Three dangers that can choke out a persecuted Church

By April 18, 2023

Iran (MNN) — We often talk about the paradox of persecution: When the Church experiences oppression, growth follows.

But is that always the case? Are there products of persecution that pose spiritual threats to the persecuted Church?

The Iranian Church is one of the fastest-growing Christian populations in the world. In 1979, there were only around 500 known Christians in Iran. Today, the Iranian Christian population has grown to between 800,000 and one million people.

(Photo courtesy of Mohammad Mardani via Unsplash)

However, the people of Iran do not have basic freedom of religion. Islam is the state religion, and Sharia law is the rule of the land. Around 98% of the population is Muslim. It is illegal for Muslims to convert to Christianity, and house church gatherings are banned.

The rapid growth of the Iranian Church amidst severe oppression often leads to discussion of the merits of persecution for the Church.

Joe Willey with SAT-7 says, “One [question] we have spoken about was, ‘Does persecution make a church grow? And if so, should we be praying for persecution? Should we say that persecution is the best thing for the Church?’”

“Often, we can say that with a glib response, and we can say it having a very romanticized notion of what persecution is or would look like. And often, that is said by people who are not being persecuted.”

SAT-7 PARS is a channel of SAT-7 broadcasting Gospel hope via satellite television to the Persian world. Most Iranians speak Farsi (a Persian dialect) and can access SAT-7 PARS on the unrestricted satellite broadcasts.

Willey says a SAT-7 PARS program called New Identity recently featured special guest Mansour Borji, the advocacy director of London-based religious freedom organization Article 18.

hands, prayer, talking Photo by Jeremy Yap on Unsplash

(Photo courtesy of Jeremy Jap via Unsplash)

On the program, Borji addressed the questions: “Is persecution good for the Church in Iran? If there is greater freedom in the country, will the Church shrink?”

Willey shares, “What [Borji] says is that ‘by God’s grace, the underground Church has grown despite persecution.’ I found that to be really interesting because coming with the premise that, yes, persecution is good for the Church, he brought it right back to ‘by God’s grace,’ ‘despite the persecution.’”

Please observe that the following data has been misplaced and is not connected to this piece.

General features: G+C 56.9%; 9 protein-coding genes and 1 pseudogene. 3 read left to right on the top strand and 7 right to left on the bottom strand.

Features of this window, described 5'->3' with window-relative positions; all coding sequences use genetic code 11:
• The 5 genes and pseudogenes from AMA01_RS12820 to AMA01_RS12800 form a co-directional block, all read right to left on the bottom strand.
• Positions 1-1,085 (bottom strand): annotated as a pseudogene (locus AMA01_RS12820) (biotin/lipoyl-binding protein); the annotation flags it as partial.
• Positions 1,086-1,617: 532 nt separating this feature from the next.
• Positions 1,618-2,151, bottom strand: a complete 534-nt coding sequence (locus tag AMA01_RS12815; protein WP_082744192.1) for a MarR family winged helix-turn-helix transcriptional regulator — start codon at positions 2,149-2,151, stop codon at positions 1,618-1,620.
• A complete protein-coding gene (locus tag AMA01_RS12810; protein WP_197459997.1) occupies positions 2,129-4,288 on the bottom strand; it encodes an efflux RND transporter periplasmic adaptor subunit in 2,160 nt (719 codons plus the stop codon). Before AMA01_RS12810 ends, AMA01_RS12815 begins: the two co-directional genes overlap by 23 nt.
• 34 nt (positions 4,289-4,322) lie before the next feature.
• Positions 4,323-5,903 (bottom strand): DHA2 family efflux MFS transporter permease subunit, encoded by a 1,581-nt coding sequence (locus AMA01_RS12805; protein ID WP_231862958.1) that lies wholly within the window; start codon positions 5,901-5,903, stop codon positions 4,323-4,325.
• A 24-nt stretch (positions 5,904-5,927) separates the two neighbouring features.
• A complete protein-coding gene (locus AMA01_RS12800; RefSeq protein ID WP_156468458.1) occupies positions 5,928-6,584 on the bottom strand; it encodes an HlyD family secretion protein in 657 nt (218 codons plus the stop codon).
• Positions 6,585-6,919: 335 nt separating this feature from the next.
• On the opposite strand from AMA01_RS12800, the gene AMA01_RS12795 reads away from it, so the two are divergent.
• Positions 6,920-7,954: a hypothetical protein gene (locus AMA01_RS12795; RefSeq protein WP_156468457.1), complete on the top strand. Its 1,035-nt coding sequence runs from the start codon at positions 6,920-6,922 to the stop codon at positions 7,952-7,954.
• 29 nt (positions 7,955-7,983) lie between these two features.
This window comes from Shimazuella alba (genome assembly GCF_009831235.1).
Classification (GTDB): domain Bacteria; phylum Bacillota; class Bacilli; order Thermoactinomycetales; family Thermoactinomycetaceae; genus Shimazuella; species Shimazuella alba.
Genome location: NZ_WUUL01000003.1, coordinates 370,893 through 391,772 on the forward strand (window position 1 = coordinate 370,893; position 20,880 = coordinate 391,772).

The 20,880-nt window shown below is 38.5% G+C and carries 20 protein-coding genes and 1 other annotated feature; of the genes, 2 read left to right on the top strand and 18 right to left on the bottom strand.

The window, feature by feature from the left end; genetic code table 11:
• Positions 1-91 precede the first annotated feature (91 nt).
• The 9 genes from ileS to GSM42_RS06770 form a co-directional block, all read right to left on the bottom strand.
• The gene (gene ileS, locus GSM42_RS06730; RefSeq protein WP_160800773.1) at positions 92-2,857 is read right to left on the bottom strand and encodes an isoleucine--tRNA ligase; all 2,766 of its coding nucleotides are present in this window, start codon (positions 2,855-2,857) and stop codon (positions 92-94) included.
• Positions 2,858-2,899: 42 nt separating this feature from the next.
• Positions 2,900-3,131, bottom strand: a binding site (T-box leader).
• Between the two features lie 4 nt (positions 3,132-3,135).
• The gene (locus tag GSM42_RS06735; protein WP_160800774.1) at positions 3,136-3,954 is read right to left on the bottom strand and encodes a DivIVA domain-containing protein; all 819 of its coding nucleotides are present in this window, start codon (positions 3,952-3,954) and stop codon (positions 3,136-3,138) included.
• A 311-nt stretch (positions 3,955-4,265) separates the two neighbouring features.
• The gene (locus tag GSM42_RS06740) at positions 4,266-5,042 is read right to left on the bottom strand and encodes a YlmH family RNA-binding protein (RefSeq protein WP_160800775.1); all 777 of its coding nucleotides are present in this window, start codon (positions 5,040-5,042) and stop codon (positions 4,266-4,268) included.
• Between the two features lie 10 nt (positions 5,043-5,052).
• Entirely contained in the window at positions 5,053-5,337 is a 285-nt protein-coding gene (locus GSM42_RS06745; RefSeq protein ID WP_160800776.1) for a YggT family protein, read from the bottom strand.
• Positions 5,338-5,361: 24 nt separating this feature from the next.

Willey goes on to explain, “When churches in Iran were closed, the fellowships and people that were attending a Christian church, they spread back to villages, they spread to remote areas in the country that the Church couldn’t reach or didn’t have a building.

“And [Borji] said something again, that’s really interesting…. He said that unity is one of the fruits of persecution, which the Church has seen in Iran. But he also says that the persistence of extreme persecution can halt the progress of the Church.”

Willey lays out three things that persistent, extreme persecution could potentially lead to:

  1. Disunity
  2. Mistrust
  3. False Teaching

(Photo courtesy of Amu via Unsplash)

These dangerous products of persecution can eventually choke out a faithful, biblical Church population rather than experiencing growth.

“When there’s no access to biblical teaching, people will adopt their own ideas,” Willey says.

That’s why “SAT-7 PARS and the theological teaching programs are really invaluable for isolated believers in countries like Iran.”

Willey shares, “I’m happy with what SAT-7 does to help disciple and to not leave a Church that, in some ways, is completely alone. We don’t leave them alone. We help them. We aid them with programs.”

Pray for the Iranian Church to continue to grow despite persecution. Ask the Lord to raise up wise, biblical leaders and protect Iranian believers from disunity, mistrust, and false teachings.

Finally, ask the Holy Spirit to strengthen and comfort Iranian Christians who are imprisoned for faithful Gospel ministry.

(Photo courtesy of SAT-7 PARS)

You can learn more about SAT-7’s Gospel broadcast ministry here.







Header photo courtesy of Lucas Sankey via Unsplash.

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